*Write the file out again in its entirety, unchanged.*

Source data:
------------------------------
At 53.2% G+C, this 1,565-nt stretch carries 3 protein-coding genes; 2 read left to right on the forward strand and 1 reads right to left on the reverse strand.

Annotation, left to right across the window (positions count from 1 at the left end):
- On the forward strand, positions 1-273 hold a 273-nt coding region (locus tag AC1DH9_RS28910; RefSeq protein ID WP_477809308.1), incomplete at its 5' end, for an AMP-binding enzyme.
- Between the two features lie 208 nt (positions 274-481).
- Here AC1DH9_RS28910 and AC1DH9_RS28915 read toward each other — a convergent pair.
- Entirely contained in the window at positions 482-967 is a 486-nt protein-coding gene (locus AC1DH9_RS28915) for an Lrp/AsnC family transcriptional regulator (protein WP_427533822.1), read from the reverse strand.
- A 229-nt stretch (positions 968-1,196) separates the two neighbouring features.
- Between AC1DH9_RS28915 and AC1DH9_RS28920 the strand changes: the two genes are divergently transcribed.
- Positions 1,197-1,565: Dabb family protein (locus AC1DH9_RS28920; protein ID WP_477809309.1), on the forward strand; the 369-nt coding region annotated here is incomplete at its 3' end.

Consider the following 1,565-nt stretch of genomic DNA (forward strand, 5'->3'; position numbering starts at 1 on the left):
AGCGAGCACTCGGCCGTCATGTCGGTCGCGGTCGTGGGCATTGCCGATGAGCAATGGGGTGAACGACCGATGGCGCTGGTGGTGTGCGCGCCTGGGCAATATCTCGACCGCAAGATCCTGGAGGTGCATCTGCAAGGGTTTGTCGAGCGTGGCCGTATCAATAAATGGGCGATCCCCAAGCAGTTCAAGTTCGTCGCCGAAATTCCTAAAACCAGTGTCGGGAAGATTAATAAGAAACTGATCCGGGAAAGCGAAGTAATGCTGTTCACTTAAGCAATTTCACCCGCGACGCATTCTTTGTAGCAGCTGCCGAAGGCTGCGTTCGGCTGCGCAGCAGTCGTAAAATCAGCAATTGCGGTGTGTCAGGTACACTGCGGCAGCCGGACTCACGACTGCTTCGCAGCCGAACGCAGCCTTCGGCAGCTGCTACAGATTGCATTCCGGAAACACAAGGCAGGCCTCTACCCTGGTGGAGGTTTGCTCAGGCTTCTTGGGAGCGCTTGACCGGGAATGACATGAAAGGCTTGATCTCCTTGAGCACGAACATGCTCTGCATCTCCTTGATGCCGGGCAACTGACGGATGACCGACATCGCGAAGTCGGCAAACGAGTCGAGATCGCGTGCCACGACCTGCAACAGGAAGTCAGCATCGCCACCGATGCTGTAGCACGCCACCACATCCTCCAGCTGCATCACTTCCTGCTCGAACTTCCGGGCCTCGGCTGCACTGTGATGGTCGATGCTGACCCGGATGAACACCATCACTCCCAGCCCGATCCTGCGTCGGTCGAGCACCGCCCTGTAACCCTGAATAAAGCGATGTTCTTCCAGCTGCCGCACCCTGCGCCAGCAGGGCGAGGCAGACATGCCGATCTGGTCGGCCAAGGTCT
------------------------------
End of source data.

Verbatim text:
At 53.2% G+C, this 1,565-nt stretch carries 3 protein-coding genes; 2 read left to right on the forward strand and 1 reads right to left on the reverse strand.

Annotation, left to right across the window (positions count from 1 at the left end):
- On the forward strand, positions 1-273 hold a 273-nt coding region (locus tag AC1DH9_RS28910; RefSeq protein ID WP_477809308.1), incomplete at its 5' end, for an AMP-binding enzyme.
- Between the two features lie 208 nt (positions 274-481).
- Here AC1DH9_RS28910 and AC1DH9_RS28915 read toward each other — a convergent pair.
- Entirely contained in the window at positions 482-967 is a 486-nt protein-coding gene (locus AC1DH9_RS28915) for an Lrp/AsnC family transcriptional regulator (protein WP_427533822.1), read from the reverse strand.
- A 229-nt stretch (positions 968-1,196) separates the two neighbouring features.
- Between AC1DH9_RS28915 and AC1DH9_RS28920 the strand changes: the two genes are divergently transcribed.
- Positions 1,197-1,565: Dabb family protein (locus AC1DH9_RS28920; protein ID WP_477809309.1), on the forward strand; the 369-nt coding region annotated here is incomplete at its 3' end.

Consider the following 1,565-nt stretch of genomic DNA (forward strand, 5'->3'; position numbering starts at 1 on the left):
AGCGAGCACTCGGCCGTCATGTCGGTCGCGGTCGTGGGCATTGCCGATGAGCAATGGGGTGAACGACCGATGGCGCTGGTGGTGTGCGCGCCTGGGCAATATCTCGACCGCAAGATCCTGGAGGTGCATCTGCAAGGGTTTGTCGAGCGTGGCCGTATCAATAAATGGGCGATCCCCAAGCAGTTCAAGTTCGTCGCCGAAATTCCTAAAACCAGTGTCGGGAAGATTAATAAGAAACTGATCCGGGAAAGCGAAGTAATGCTGTTCACTTAAGCAATTTCACCCGCGACGCATTCTTTGTAGCAGCTGCCGAAGGCTGCGTTCGGCTGCGCAGCAGTCGTAAAATCAGCAATTGCGGTGTGTCAGGTACACTGCGGCAGCCGGACTCACGACTGCTTCGCAGCCGAACGCAGCCTTCGGCAGCTGCTACAGATTGCATTCCGGAAACACAAGGCAGGCCTCTACCCTGGTGGAGGTTTGCTCAGGCTTCTTGGGAGCGCTTGACCGGGAATGACATGAAAGGCTTGATCTCCTTGAGCACGAACATGCTCTGCATCTCCTTGATGCCGGGCAACTGACGGATGACCGACATCGCGAAGTCGGCAAACGAGTCGAGATCGCGTGCCACGACCTGCAACAGGAAGTCAGCATCGCCACCGATGCTGTAGCACGCCACCACATCCTCCAGCTGCATCACTTCCTGCTCGAACTTCCGGGCCTCGGCTGCACTGTGATGGTCGATGCTGACCCGGATGAACACCATCACTCCCAGCCCGATCCTGCGTCGGTCGAGCACCGCCCTGTAACCCTGAATAAAGCGATGTTCTTCCAGCTGCCGCACCCTGCGCCAGCAGGGCGAGGCAGACATGCCGATCTGGTCGGCCAAGGTCT